: The Human Resources and Environment Ministry proposes to have the government take over land on which fires are allowed to burn unchecked.
Minister Datuk Seri Wan Junaidi Tuanku Jaafar said the Attorney-General's Chambers would be asked to draw up legislation in the matter.
Wan Junaidi said the incidents involved private land and estates where open burning was carried out that contributed to air pollution and haze.
"Existing laws are seen as unable to prevent open burning...so we want firmer action. In Sarawak, we call it 're-enter the land' where the land is handed over to the government," he said at a press conference here Wednesday.
Wan Junaidi said 109 fires were reported on agricultural land from April 1 to 25, while in March, 188 cases of fire on agricultural land were recorded, making it the highest number of cases reported so far this year.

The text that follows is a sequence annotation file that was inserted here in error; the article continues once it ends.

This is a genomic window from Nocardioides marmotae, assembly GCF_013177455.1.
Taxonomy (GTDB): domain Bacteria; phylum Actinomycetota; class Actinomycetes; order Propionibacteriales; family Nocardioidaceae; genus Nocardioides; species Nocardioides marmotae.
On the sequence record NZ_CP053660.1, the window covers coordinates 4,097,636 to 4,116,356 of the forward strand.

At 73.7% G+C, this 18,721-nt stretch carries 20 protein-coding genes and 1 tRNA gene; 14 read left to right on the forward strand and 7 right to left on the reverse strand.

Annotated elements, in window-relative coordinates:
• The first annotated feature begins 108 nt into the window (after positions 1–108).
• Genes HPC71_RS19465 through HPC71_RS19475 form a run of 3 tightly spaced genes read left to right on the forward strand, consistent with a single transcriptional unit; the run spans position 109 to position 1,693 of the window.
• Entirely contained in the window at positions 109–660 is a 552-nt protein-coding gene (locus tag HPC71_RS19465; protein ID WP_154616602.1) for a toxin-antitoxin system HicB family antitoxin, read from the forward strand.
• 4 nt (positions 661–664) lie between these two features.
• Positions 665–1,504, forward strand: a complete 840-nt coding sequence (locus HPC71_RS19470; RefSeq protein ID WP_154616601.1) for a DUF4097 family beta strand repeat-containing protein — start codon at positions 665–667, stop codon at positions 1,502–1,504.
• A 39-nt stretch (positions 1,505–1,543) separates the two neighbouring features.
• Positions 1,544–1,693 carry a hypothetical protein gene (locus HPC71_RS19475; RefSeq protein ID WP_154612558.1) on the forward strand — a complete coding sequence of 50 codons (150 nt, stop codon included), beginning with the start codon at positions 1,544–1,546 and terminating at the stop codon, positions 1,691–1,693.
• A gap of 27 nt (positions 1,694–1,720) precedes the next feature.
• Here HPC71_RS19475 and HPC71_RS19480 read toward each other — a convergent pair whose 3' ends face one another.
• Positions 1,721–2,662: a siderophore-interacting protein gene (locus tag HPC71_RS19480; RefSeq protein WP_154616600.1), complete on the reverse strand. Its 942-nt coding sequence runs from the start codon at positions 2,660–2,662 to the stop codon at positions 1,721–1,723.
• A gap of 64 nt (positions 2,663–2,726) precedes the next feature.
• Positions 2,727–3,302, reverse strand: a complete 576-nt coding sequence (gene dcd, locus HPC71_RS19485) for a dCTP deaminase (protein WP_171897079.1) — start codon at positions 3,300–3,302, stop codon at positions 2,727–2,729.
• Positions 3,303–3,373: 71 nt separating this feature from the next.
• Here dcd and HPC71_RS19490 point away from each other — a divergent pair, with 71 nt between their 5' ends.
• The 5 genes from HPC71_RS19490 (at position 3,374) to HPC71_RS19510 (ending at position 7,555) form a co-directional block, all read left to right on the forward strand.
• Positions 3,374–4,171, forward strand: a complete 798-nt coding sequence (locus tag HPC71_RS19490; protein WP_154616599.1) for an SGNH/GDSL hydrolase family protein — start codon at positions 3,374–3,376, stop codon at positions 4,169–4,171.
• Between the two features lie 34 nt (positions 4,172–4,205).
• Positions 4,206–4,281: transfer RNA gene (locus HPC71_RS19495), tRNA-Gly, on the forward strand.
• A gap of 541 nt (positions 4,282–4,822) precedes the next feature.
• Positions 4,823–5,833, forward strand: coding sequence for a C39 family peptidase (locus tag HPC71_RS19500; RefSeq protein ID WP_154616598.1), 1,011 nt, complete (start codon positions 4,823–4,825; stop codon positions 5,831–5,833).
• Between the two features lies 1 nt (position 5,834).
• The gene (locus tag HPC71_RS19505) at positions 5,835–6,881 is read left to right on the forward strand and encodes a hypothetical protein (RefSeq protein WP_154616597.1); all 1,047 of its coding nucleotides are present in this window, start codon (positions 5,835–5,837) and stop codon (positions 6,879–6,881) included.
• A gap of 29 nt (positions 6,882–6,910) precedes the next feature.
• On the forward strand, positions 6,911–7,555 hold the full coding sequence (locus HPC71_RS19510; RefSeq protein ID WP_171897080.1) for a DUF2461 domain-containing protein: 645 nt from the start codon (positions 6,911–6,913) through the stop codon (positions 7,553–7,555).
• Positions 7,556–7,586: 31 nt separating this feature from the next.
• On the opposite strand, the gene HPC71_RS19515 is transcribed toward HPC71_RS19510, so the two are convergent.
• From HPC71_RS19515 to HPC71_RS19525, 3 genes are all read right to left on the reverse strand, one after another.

"This is happening because of certain people who do not see it as their responsibility to look after the environment to prevent haze as part of the joint responsibility of all, regardless of whether they are small or big farmers," he said.
Wan Junaidi said the ministry was considering introducing fines on a graduated scale for open burning offences.
"At the moment, the maximum fine is RM2,000. I want to suggest that it be on a graduated scale so that it is commensurate with the effects of the burning," he said.
From January to April 25, there were 1,460 cases of open burning including in forests, undergrowth areas, construction sites, garbage disposal sites, and agricultural and industrial land.
He said that from 2014 to April 2016, some RM1.213 million was collected in fines for open burning offences.
Under Section 29(A) of the Environmental Quality Act 1974, those found guilty of open burning can be fined up to RM500,000 or imprisoned up to five years, or both.